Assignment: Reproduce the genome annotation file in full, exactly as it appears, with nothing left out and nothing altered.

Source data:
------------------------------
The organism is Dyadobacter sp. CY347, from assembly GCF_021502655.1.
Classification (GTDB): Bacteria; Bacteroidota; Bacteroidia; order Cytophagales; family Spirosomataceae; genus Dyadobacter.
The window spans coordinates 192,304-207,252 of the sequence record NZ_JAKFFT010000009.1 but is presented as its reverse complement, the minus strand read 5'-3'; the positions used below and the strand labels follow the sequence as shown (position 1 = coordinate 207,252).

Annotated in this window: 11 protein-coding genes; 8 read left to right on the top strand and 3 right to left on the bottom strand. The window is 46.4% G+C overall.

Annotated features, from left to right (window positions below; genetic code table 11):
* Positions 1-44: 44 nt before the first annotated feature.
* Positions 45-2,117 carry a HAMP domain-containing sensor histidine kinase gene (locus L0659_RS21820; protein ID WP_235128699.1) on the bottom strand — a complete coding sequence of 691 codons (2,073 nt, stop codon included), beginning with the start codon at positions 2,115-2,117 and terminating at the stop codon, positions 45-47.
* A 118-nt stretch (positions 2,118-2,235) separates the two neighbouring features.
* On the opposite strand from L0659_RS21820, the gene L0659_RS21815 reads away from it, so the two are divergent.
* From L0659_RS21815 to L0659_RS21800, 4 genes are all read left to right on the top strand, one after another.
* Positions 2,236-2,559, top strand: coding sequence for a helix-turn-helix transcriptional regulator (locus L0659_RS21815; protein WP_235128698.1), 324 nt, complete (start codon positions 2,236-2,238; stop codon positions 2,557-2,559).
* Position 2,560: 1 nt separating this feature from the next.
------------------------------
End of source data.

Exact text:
The organism is Dyadobacter sp. CY347, from assembly GCF_021502655.1.
Classification (GTDB): Bacteria; Bacteroidota; Bacteroidia; order Cytophagales; family Spirosomataceae; genus Dyadobacter.
The window spans coordinates 192,304-207,252 of the sequence record NZ_JAKFFT010000009.1 but is presented as its reverse complement, the minus strand read 5'-3'; the positions used below and the strand labels follow the sequence as shown (position 1 = coordinate 207,252).

Annotated in this window: 11 protein-coding genes; 8 read left to right on the top strand and 3 right to left on the bottom strand. The window is 46.4% G+C overall.

Annotated features, from left to right (window positions below; genetic code table 11):
* Positions 1-44: 44 nt before the first annotated feature.
* Positions 45-2,117 carry a HAMP domain-containing sensor histidine kinase gene (locus L0659_RS21820; protein ID WP_235128699.1) on the bottom strand — a complete coding sequence of 691 codons (2,073 nt, stop codon included), beginning with the start codon at positions 2,115-2,117 and terminating at the stop codon, positions 45-47.
* A 118-nt stretch (positions 2,118-2,235) separates the two neighbouring features.
* On the opposite strand from L0659_RS21820, the gene L0659_RS21815 reads away from it, so the two are divergent.
* From L0659_RS21815 to L0659_RS21800, 4 genes are all read left to right on the top strand, one after another.
* Positions 2,236-2,559, top strand: coding sequence for a helix-turn-helix transcriptional regulator (locus L0659_RS21815; protein WP_235128698.1), 324 nt, complete (start codon positions 2,236-2,238; stop codon positions 2,557-2,559).
* Position 2,560: 1 nt separating this feature from the next.